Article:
I would like to understand the implications of wired versus wireless sound signal transmission. Say, the signal originates from a source and arrives to an amplifier via cable. Is there a difference if the amplifier is connected to the speaker via cable or over Bluetooth in terms of master volume level?

Is that correct that because only digital signal can be transmitted wirelessly, anything the amplifier adds is lost in that case and only a wired connection can transmit the amplified signal?

2 Answers 2


The role of an audio power amplifier (be it a traditional hi-fi amplifier, the embedded amplifier in powered loudspeakers, or the small amplifier that drives the headphones of your smartphone) is to provide the electrical power to physically move the speakers (not all of them are properly loudspeakers, but for simplicity I'll just say speakers). Radio waves are not very efficient at transmitting a large amount of power, and that's why you have to use cables to connect a power amplifier to its speakers.

If you wish to actuate the speakers wirelessly, you need to put an amplifier closer to them and transmit a low energy signal to that amplifier. This transmission doesn't have to be digital, in fact that's what AM or FM radio has been doing for decades.

But it can be digital, and that's indeed the case with bluetooth. The useful information carried for music playback by a bluetooth connection is pretty similar (conceptually) to the content of an MP3 or WAV file you may find in your computer or smartphone. So it's up to the bluetooth receiver device to decode and amplify that signal in order to play back the music.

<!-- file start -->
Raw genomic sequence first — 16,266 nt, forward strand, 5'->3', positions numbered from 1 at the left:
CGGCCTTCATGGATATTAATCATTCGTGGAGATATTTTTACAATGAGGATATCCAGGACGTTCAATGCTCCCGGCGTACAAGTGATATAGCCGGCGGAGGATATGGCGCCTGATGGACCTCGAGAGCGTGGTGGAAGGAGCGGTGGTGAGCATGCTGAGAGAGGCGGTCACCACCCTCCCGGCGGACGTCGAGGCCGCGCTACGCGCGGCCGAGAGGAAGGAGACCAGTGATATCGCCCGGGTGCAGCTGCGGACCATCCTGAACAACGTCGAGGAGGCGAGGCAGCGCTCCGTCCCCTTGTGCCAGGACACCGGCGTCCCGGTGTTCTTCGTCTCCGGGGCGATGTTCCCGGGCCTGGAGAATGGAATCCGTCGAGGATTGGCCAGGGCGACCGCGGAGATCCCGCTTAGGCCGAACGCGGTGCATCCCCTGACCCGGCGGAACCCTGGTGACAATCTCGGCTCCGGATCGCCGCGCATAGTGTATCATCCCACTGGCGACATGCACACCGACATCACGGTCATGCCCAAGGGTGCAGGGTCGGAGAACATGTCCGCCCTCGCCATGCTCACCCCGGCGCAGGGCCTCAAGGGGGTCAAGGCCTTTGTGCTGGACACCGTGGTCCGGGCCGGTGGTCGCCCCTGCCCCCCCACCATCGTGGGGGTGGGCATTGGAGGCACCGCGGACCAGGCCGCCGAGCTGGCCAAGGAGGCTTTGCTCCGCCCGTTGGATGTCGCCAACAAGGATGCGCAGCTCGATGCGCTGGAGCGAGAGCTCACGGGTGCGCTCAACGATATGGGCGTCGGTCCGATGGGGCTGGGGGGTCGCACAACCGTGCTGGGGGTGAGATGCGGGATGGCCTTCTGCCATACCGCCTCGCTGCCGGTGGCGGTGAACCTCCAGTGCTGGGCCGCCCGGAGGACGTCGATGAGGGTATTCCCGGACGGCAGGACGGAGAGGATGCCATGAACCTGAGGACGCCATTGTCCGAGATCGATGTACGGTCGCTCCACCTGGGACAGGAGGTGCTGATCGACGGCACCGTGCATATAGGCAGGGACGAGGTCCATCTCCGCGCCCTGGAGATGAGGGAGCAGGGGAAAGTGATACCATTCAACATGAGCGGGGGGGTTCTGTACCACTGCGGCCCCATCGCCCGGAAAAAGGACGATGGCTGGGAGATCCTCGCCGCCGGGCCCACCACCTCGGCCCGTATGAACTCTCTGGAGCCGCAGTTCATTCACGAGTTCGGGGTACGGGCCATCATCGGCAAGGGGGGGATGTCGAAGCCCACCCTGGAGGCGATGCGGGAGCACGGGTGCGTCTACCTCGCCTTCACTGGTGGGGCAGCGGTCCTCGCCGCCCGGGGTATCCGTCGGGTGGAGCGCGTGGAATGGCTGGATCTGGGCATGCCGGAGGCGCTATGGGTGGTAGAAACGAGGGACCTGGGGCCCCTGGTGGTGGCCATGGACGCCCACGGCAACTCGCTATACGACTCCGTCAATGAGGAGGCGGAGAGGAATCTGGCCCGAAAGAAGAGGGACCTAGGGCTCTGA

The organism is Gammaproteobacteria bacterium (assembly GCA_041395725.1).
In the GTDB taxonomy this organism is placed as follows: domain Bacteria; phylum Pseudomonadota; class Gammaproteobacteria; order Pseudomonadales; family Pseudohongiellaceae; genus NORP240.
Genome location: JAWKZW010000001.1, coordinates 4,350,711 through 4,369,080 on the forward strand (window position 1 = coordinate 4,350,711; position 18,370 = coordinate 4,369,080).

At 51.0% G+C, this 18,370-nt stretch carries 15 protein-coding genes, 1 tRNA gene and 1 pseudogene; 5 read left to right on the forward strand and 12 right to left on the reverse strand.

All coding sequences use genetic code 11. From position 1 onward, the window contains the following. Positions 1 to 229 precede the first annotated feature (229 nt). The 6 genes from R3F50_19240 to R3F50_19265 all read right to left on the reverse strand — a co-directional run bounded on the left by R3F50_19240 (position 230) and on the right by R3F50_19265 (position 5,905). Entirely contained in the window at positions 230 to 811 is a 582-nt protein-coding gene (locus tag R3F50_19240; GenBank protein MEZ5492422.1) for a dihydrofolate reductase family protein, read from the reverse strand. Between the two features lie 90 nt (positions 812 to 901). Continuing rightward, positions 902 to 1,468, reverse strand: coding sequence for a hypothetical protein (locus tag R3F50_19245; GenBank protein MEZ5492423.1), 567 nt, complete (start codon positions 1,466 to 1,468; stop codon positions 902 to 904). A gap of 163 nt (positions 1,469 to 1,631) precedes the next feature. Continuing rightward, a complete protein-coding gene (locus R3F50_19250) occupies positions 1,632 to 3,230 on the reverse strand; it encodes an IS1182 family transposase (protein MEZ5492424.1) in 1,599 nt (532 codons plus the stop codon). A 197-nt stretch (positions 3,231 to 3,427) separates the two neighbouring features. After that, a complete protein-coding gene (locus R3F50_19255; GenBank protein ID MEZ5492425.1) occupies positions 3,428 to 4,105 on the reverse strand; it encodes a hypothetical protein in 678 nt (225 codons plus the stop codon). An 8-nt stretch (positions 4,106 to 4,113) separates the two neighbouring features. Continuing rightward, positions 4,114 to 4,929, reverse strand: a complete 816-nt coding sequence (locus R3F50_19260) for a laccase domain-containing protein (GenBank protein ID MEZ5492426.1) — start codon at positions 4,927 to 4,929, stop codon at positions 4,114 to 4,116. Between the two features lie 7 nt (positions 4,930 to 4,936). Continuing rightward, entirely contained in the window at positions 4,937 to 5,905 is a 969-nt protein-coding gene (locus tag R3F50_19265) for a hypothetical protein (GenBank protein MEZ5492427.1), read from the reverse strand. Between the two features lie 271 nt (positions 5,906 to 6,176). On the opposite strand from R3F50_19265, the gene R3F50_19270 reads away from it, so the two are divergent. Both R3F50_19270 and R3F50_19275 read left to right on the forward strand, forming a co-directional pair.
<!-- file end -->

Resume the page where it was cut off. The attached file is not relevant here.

In summary, whatever the setup, the loudspeaker and the power amplifier that is driving it are always within a relatively short distance and cable connected.


The answer by joseem is partially correct. What is missing is the issue of dynamic range and the source or transmission format. MP3's have dynamic range (loudest to softest sound with no noise, hissing or distortion) of about 60dB (14 bits), the same as the best vinyl records or cassette tapes.

CD audio is a .wav file and has about 90dB (16 bits) of dynamic range, a huge improvement over MP3 but not the best.

The gold standard is SACD used in movies, movie theaters, and live concert recordings. Dynamic range is 120dB (24 bits), with no background noise or hiss even at full volume. It can simulate a gun-shot sound close to real-world sound levels.

This is the one setup where only wired connections and high-performance equipment can reproduce the scary realism of SACD sound. This would be one setup that would overload and distort a Bluetooth or most any RF signal. The amplifier and speakers must be of very good quality.

I just wanted to point this issue out in case you do use SACD or a DVD or Blu-Ray disc as a source and wonder why the Bluetooth is distorted, but wired connections sound clean, with awesome dynamic range.

  • user18060 is wrong about mp3s not having the dynamic range of wav or sacd. The dynamic range of mp3 is theoretically 486dB according to Csaba Horvath in this article tonestack.net/articles/digital-audio-compression/… I agree that RF analog signals are not licensed to have the dynamic range of a cd.
    – Robert Orr
    Commented Jun 25, 2019 at 2:38
  • While Horvath may state that from the perfmitted bitstream values, 382.5dB (486 is a theoretical max for a pure sine wave) in reality that isn't so, which is why using anything less than highest quality mp3 leads to poor dynamic range, audible artifacting etc
    – Rory Alsop
    Commented Jun 26, 2019 at 14:09

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